The good news is that these pleas were heard and government plans on doing away with THC-threshold limitations entirely for what will henceforth be known as “Industrial Cannabis”. Essentially, this would enable an adult person who cultivates Cannabis for their private consumption, to utilise the stalks of their plants as building material or other industrial applications. More importantly, ancestral Cannabis farmers from Mpondoland may legally sell their landrace Cannabis stalks and biomass to the many producers that have been knocking on the region’s door for this purpose. Further investment strategies will also be opened for the industry, with the following action items prioritised:

  • Securing an optimal financing framework which enables private sector investment with some public sector financing support, targeted at Black farmers and SME entrants in the emerging market and where appropriate, assisting to de-risk private sector investment.
  • Deploying a set of pragmatic interventions concerning investment promotion, export support and standards and conformity assessment.
  • Working with all provinces to further the activities currently underway and ensure alignment across government.

3. Cannabis for Private Purposes Bill to be cut down to size

The Public Participation session of the Cannabis for Private Purposes Bill in May earlier this year, made it clear that the Bill is considered unconstitutional by civil society and that it will not go uncontested, if implemented. Much time during the Cannabis Phakisa was devoted to discussing the way forward for the ever-evolving Bill, its complete scrapping under serious consideration. However, it was decided that the Cannabis for Private Purposes Bill would be sent back to the drawing board to realign itself with the Constitutional Court’s order of 2018. Several elements will be removed, such as the Hemp and Traditional Use clauses with hopeful hints that the plant-counting nature of the Bill will be revisited and removed.

4. SAHPRA to no longer regulate the cultivation of Cannabis

Many industry experts have long argued that the South African Health Products Regulatory Authority (SAHPRA) should not be involved with the regulation of cultivation of Cannabis. SAHPRA is tasked with enforcement of the Medicines and Related Substances Act no 101 of 1965, and a quick search of the act will reveal not one single mention of the word “cultivation”. It has been argued that SAHPRA’s mandate should start with the regulation of Active Pharmaceutical Ingredients – in this case, extracted cannabinoids such as THC, CBD, CBG and the like. Surprisingly, the sentiment was echoed by SAHPRA in the Phakisa, with the body stating it would move the focus of its licensed facilities to manufacturing activities. By reviewing the schedules to the Medicines Act, the Cannabis Phakisa envisions the enabling of the cultivation of Cannabis for non-medicinal uses, including industrial purposes, meaning that the cultivation of Cannabis would be tasked to the Department of Agriculture, Land Reform and Rural Development and other relevant government departments.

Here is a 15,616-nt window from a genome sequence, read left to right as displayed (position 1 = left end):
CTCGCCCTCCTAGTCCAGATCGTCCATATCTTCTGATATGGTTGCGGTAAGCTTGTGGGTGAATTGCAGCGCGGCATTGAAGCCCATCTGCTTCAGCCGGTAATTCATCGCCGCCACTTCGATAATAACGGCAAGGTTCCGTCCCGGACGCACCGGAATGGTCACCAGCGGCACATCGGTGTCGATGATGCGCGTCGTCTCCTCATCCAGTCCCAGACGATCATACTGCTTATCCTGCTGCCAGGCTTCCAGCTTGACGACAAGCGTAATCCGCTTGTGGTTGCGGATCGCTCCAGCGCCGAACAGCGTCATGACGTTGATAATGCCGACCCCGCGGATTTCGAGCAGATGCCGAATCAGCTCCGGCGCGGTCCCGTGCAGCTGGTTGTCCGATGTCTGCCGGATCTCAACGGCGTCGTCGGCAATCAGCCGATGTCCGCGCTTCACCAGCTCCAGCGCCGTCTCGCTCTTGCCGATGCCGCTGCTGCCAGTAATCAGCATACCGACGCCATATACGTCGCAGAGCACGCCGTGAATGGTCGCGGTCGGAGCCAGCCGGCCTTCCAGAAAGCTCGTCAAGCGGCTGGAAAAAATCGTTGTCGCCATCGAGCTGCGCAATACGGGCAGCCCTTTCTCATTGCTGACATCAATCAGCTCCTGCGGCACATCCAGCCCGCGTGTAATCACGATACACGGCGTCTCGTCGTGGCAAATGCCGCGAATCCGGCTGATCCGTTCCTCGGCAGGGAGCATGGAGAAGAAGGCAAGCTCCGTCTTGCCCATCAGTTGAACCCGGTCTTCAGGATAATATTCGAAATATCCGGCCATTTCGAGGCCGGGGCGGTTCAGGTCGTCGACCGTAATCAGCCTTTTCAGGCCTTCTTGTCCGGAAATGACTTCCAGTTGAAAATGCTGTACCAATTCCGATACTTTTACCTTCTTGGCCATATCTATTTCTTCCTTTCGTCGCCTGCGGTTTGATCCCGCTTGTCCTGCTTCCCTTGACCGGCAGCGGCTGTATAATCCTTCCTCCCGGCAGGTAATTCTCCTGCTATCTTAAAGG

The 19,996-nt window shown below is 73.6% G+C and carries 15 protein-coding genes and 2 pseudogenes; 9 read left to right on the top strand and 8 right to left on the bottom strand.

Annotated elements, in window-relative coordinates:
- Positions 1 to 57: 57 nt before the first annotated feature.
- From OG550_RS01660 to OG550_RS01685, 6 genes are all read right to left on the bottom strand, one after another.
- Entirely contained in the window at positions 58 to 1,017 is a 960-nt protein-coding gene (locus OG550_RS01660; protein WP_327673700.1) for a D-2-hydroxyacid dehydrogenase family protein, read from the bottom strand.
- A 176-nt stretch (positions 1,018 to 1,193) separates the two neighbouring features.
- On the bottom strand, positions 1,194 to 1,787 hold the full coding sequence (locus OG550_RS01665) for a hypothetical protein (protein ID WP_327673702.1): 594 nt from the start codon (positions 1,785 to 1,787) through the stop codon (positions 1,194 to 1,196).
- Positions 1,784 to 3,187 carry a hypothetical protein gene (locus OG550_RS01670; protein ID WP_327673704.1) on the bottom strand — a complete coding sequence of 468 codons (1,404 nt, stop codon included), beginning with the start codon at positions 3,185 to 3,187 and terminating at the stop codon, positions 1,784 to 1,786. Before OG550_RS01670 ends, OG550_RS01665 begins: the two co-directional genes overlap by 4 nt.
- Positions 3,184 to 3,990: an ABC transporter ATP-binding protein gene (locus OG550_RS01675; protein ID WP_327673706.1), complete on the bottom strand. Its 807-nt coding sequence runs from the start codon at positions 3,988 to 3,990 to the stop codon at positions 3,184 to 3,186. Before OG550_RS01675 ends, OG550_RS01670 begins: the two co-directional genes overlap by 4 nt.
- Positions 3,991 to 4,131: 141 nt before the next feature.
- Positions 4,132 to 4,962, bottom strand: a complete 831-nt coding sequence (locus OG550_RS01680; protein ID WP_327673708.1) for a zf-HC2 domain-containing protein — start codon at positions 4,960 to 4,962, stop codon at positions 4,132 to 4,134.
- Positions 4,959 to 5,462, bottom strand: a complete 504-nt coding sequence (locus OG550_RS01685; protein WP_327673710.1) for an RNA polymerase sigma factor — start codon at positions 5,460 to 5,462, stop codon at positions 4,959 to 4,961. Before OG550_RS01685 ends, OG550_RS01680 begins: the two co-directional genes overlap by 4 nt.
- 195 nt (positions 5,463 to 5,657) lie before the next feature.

5. Legislation to be amended

The removal of Cannabis from the Drugs and Drug Trafficking Act 140 of 1992 is a milestone moment dreamed about throughout the Cannabis community, as this has been recognised as one of the biggest legal hurdles impairing the development of the Cannabis economy. The Cannabis Phakisa has finally resolved to fast-track this process, leading to “a historic achievement through which the cultivation of non-medicinal cannabis will be legal under the terms and conditions of the Plant Improvement Act, which falls under DALRRD.”

It seems despite being plagued by many concerns, the Cannabis Phakisa Action Lab of June 2023 was a successful and important step toward effective redirecting of Cannabis legislation in South Africa. Stakeholders and government departments alike seem eager and willing to work together to ensure that this time the process of re-legalising Cannabis will be sensible, grounded in evidence, practical and inclusive. We eagerly and, finally, optimistically await the implementation of these important decisions, in the next few months.